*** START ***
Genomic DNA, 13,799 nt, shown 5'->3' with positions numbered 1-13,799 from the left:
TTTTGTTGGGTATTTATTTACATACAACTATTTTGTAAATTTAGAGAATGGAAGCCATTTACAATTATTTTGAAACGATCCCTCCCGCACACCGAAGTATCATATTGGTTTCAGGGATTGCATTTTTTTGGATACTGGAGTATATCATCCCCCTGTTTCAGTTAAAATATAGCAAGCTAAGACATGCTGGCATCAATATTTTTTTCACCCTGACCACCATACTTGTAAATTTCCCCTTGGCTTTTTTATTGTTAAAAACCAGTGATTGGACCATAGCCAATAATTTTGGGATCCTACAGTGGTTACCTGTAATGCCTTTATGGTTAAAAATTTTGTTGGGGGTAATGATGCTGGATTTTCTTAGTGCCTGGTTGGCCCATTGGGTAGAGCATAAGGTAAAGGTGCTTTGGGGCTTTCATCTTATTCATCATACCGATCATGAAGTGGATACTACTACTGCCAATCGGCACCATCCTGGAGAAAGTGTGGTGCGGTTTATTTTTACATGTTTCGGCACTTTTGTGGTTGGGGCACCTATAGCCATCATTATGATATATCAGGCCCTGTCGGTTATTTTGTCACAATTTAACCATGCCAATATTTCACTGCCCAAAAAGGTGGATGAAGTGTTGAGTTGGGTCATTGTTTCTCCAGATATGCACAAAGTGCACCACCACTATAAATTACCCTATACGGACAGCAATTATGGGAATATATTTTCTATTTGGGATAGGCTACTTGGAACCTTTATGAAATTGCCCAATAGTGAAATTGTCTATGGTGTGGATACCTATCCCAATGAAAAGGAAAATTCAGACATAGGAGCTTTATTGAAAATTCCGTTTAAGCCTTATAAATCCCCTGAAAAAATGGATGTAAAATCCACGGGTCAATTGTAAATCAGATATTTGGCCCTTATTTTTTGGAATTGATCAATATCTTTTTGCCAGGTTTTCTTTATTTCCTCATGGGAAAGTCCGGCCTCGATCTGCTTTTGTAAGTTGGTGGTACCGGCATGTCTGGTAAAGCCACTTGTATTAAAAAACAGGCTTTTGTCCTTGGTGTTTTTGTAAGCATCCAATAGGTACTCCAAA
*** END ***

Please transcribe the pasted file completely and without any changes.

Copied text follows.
Genomic DNA, 13,799 nt, shown 5'->3' with positions numbered 1-13,799 from the left:
TTTTGTTGGGTATTTATTTACATACAACTATTTTGTAAATTTAGAGAATGGAAGCCATTTACAATTATTTTGAAACGATCCCTCCCGCACACCGAAGTATCATATTGGTTTCAGGGATTGCATTTTTTTGGATACTGGAGTATATCATCCCCCTGTTTCAGTTAAAATATAGCAAGCTAAGACATGCTGGCATCAATATTTTTTTCACCCTGACCACCATACTTGTAAATTTCCCCTTGGCTTTTTTATTGTTAAAAACCAGTGATTGGACCATAGCCAATAATTTTGGGATCCTACAGTGGTTACCTGTAATGCCTTTATGGTTAAAAATTTTGTTGGGGGTAATGATGCTGGATTTTCTTAGTGCCTGGTTGGCCCATTGGGTAGAGCATAAGGTAAAGGTGCTTTGGGGCTTTCATCTTATTCATCATACCGATCATGAAGTGGATACTACTACTGCCAATCGGCACCATCCTGGAGAAAGTGTGGTGCGGTTTATTTTTACATGTTTCGGCACTTTTGTGGTTGGGGCACCTATAGCCATCATTATGATATATCAGGCCCTGTCGGTTATTTTGTCACAATTTAACCATGCCAATATTTCACTGCCCAAAAAGGTGGATGAAGTGTTGAGTTGGGTCATTGTTTCTCCAGATATGCACAAAGTGCACCACCACTATAAATTACCCTATACGGACAGCAATTATGGGAATATATTTTCTATTTGGGATAGGCTACTTGGAACCTTTATGAAATTGCCCAATAGTGAAATTGTCTATGGTGTGGATACCTATCCCAATGAAAAGGAAAATTCAGACATAGGAGCTTTATTGAAAATTCCGTTTAAGCCTTATAAATCCCCTGAAAAAATGGATGTAAAATCCACGGGTCAATTGTAAATCAGATATTTGGCCCTTATTTTTTGGAATTGATCAATATCTTTTTGCCAGGTTTTCTTTATTTCCTCATGGGAAAGTCCGGCCTCGATCTGCTTTTGTAAGTTGGTGGTACCGGCATGTCTGGTAAAGCCACTTGTATTAAAAAACAGGCTTTTGTCCTTGGTGTTTTTGTAAGCATCCAATAGGTACTCCAAA